In every community, there comes a time where there might be a neighbor-to-neighbor dispute. Typically, these differences stem from a noise complaint, landscaping violations, parking violations or a misuse of a common area. In every instance, it is the hope of the Association that the neighbors can resolve the conflict themselves, but in some cases, there may be a need for the on-site manager or Board to assist in the dispute. However, there needs to be a determination if this dispute affects one neighbor or several of the HOA members. If the dispute only has an impact on a handful of owners, the Association will want to use its resources to help diffuse the situation.
Unless there is some law being broken, or if there is some violation, a neighbor-to-neighbor dialog is optimal. It is always better to see if the problem can be resolved without law enforcement. Once law enforcement is involved, their situation may be past the point where neighbors can be civil towards one another. Often, it is suggested that both parties participate in an informal mediation where they are emotionally sound so that heightened emotions will not get the best of them.
It is also important to note if this was a one-time offense or something that is happening on a more regular basis- It may be good for each neighbor to write down their grievances so that all of their points can be taken into account. Negotiations are best made through compromise, and each party should be able to come to the table being able to do so. Sometimes, the owners may decide to have a mediator set the terms of their negotiation. This could either be done by volunteers of the Association or perhaps a hired mediator. Either way, this stays in line with trying to find a peaceful resolution through compromise.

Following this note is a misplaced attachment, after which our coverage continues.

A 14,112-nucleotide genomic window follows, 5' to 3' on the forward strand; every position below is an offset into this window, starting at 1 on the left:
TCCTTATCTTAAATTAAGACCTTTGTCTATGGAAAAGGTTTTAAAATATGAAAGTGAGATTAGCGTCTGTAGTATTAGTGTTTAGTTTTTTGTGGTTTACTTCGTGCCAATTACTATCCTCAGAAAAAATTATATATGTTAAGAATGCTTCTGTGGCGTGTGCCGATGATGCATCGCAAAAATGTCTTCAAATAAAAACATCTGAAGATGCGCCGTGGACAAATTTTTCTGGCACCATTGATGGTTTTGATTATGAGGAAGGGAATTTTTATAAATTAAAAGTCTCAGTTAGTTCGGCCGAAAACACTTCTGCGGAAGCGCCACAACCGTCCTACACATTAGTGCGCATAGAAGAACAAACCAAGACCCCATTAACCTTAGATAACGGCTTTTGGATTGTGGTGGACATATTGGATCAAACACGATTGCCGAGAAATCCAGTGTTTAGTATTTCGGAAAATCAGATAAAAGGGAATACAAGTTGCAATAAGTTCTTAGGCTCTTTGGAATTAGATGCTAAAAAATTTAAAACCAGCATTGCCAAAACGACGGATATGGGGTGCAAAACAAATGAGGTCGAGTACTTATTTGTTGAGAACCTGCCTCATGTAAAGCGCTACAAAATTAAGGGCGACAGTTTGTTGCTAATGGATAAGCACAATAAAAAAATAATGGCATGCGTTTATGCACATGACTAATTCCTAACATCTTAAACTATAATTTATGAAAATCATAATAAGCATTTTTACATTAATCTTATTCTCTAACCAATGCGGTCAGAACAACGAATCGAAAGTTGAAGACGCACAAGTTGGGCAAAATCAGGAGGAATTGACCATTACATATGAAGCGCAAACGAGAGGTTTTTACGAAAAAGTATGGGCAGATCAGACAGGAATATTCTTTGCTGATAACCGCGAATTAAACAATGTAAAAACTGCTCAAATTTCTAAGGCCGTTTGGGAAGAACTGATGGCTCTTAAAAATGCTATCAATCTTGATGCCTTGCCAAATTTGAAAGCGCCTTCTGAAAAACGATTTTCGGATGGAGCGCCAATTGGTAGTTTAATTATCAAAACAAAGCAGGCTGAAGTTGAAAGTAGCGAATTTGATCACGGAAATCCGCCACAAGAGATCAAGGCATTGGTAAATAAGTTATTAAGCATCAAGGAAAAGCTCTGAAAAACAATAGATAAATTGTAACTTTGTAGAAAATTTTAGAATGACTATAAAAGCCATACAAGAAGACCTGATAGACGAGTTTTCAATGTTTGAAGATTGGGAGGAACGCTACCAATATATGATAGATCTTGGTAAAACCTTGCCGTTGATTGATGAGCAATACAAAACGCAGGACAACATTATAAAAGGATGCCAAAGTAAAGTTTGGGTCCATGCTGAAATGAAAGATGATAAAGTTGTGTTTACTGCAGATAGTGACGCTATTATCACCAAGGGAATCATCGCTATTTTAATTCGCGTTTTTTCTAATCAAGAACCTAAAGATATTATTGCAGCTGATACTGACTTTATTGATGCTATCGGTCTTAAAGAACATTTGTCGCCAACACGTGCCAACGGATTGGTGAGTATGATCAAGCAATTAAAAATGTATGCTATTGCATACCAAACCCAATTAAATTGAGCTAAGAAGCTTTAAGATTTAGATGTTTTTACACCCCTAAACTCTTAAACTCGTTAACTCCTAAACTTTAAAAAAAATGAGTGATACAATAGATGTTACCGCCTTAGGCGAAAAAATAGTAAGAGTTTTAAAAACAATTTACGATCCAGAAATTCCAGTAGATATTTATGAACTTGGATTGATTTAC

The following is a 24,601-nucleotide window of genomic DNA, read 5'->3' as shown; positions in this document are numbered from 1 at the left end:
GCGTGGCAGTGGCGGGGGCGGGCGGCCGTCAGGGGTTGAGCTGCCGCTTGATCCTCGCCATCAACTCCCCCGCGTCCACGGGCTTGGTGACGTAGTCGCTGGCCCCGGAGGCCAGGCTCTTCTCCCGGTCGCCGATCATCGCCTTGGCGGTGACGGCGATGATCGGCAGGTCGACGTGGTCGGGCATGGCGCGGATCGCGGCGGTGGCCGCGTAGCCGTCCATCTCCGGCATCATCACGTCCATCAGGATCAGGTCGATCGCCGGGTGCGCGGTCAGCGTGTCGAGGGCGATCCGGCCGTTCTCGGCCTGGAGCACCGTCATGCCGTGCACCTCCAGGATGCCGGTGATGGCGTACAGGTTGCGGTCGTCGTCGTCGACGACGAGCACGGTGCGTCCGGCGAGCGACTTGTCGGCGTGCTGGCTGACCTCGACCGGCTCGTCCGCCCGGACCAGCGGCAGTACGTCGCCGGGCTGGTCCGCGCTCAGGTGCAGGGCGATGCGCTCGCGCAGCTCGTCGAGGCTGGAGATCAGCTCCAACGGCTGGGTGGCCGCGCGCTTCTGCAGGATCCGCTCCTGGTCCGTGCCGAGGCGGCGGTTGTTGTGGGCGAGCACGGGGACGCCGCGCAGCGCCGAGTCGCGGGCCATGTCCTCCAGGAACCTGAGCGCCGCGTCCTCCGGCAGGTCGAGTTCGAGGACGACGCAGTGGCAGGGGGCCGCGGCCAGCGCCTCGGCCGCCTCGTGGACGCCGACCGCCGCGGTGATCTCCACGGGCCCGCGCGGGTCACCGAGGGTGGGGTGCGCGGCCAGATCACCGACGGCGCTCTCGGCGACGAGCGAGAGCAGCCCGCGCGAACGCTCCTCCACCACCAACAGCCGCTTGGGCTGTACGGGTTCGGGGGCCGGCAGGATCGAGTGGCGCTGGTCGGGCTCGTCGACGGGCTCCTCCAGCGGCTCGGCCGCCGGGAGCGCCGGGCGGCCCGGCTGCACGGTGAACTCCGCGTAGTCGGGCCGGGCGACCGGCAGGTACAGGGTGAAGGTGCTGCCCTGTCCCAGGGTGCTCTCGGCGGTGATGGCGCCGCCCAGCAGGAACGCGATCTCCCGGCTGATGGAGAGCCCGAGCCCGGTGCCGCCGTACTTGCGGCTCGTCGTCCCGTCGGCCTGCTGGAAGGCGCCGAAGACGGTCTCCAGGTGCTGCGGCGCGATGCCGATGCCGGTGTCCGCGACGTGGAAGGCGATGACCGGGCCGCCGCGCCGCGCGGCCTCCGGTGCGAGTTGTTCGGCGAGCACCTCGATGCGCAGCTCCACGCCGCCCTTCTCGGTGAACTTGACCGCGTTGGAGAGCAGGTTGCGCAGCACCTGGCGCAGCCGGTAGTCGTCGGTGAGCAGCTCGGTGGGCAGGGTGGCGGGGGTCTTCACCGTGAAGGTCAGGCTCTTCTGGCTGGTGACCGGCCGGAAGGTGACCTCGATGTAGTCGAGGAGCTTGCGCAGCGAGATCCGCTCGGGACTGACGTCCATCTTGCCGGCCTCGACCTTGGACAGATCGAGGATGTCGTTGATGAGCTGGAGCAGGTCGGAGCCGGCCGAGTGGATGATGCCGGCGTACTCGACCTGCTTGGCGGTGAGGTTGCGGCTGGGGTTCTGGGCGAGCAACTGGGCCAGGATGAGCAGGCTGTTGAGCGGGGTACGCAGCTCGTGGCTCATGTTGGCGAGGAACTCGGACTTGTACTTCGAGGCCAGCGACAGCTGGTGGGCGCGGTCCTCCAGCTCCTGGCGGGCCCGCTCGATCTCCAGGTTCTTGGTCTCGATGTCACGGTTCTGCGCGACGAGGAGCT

Another tactic may be a use of fines by the Association. With particularly troubling neighbors, sometimes the only way to resolve a dispute is to issue a fine to the owner. The HOA should provide the owner a detailed list of their rules and regulations, as well as the punishment that may occur if those rules and regulations are broken. This will at least give a level of expectation to the owner about the policies of the Association so that there is little left for interpretation.
It is inevitable that there will be disputes, and the best thing for the community when handling hoa neighborhood disputes is to handle them in an appropriate and amicable manner. The Association should always let the neighbors try to come to an understanding on their own and only impose fines or lawsuits as a last resort.
Related blog post: Love thy neighbor for deed restricted communities.